Tax breaks only if insurance cover is 10 times annual premium
(The views expressed in this column are the author’s own and do not represent those of Reuters)
Tax exemption under Section 80C is one of the major drivers of insurance sales. In fact, it has become a trend to launch a new variant of single-premium plans in February-March to cater to those who just want to make some investment to avail tax benefits.
Budget 2012 set the cat among the pigeons when it mandated that to be eligible for tax exemptions, the cover provided in the life insurance product should be at least 10 times the annual premium paid. In fact, the recommendation was to make it 20 times the annual premium paid. While this seems to be the obvious thing to do considering it is an “insurance” product, a large number of life insurance plans actually provide cover only up to five times the annual premiums paid — and these are money spinners for insurance companies. The higher this multiple, the higher the insurance company would need to set aside as mortality charges and lesser would be the investment component.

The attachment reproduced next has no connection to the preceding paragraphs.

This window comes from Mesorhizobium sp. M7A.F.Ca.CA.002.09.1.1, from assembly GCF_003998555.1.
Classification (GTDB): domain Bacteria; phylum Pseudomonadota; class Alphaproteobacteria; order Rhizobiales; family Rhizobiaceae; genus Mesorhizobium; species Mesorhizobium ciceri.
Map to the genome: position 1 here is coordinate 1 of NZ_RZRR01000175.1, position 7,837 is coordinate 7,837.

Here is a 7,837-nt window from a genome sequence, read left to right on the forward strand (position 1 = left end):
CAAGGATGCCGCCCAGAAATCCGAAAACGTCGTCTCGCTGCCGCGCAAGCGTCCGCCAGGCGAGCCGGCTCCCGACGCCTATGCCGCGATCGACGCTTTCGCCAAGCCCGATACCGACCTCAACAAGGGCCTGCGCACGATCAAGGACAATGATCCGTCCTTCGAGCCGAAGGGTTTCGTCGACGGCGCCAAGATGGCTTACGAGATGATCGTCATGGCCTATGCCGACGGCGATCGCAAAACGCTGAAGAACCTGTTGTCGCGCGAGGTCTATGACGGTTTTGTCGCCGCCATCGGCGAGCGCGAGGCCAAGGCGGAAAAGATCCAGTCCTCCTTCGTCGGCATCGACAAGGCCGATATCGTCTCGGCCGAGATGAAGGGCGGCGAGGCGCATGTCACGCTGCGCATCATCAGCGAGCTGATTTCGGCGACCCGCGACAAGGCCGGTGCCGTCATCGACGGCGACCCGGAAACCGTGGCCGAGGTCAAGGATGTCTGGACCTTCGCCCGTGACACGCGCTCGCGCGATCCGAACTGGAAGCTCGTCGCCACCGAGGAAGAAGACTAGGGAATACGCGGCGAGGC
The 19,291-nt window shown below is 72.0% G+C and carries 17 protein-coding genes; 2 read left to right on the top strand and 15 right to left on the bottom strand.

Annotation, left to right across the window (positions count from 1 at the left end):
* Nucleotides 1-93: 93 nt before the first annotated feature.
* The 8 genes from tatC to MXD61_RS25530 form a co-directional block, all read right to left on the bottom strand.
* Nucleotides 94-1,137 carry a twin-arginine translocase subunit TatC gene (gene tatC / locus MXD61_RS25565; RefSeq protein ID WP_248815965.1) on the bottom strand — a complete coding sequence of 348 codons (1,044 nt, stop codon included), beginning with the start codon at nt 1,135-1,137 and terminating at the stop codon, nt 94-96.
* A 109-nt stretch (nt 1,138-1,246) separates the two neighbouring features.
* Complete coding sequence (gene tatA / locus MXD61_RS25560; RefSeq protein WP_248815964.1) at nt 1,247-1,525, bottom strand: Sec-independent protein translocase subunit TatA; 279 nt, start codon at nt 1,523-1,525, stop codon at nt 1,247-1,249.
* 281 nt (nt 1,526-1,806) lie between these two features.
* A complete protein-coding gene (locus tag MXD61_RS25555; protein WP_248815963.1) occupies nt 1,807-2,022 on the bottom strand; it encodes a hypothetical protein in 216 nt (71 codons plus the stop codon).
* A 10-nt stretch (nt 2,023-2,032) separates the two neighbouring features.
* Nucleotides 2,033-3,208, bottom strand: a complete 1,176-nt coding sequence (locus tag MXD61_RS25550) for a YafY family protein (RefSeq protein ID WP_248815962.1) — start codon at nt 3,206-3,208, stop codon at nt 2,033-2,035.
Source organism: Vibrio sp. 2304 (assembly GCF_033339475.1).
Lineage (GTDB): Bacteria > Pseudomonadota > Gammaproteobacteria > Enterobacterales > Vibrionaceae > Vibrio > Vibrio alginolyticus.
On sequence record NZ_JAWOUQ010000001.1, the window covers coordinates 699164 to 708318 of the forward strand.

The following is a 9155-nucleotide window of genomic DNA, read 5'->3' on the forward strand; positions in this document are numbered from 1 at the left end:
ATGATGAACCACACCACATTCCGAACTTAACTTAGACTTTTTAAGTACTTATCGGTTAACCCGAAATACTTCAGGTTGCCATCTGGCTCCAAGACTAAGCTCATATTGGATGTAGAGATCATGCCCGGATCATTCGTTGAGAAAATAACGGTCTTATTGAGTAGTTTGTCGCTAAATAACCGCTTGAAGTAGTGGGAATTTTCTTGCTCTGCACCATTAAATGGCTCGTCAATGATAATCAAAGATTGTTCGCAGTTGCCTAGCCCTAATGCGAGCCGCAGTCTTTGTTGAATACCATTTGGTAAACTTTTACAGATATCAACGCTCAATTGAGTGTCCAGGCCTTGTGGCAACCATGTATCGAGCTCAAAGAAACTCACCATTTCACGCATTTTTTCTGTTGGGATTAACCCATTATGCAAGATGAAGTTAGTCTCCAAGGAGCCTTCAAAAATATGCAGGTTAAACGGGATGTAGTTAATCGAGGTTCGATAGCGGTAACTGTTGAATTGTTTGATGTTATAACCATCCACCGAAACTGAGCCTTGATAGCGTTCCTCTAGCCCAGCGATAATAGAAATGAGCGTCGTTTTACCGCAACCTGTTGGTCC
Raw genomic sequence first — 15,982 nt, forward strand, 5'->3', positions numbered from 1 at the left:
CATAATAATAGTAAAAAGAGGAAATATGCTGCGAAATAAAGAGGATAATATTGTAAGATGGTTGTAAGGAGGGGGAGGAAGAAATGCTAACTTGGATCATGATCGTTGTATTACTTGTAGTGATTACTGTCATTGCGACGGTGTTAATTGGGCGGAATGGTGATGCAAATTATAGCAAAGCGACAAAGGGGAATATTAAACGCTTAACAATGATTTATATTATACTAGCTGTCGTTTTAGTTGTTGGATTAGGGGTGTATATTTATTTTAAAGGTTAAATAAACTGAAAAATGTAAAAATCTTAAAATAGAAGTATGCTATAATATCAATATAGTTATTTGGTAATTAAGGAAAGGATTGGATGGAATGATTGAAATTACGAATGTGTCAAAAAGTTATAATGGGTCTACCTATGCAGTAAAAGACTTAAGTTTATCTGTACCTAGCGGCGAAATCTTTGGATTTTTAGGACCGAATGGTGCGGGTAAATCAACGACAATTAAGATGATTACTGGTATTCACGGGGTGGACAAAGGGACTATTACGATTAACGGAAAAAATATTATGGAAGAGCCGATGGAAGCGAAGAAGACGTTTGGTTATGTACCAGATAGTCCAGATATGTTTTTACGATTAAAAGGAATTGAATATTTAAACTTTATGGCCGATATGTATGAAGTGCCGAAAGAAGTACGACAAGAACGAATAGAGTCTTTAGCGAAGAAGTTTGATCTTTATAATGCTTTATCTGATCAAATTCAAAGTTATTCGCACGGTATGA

Simple term insurance plans which are the best form of life insurance, and a must for every individual, provide a much higher cover multiple and hence do not get affected by this. A large number of non-term plans like money-back, child, endowment, ULIPs and single-premium plans would be affected by this though. Apart from insurance companies, there are three sets of customers who would also find this unattractive.
1) I just want the tax break — the insurance component is a bonus: It’s closer to the end of the year and I have not yet invested enough for tax purposes. I would rather maximise the investment from it rather than look for cover.
2) I do not have a regular income: I don’t want to be tied down by a policy for which I have to pay for 5 to 10 years. I just want to park some money in a single-premium plan which helps me save tax for the year.
3) I am a senior citizen: At my age, I am not very interested in the cover and there are no dependents. I want to save tax and don’t want large amounts of the premiums I pay to go as mortality charges. I would be better off maximising the returns from it.
Of course, there would be people who fall into overlapping categories of the ones mentioned above.
It’s a tough call, whether to promote the “insurance” component which is actually critical for building a strong country, as the implications are long term and beneficial OR to help people easily save tax. Introducing the tenure of the product is another twist to this, which too has its merits — give tax breaks only for life insurance plans of 10 years and above. The insurance regulator and the industry bodies are best equipped to find the best way forward or at least evolve over time.
So what do you think? Do comment and share your inputs below.
(Write to the author at email@example.com)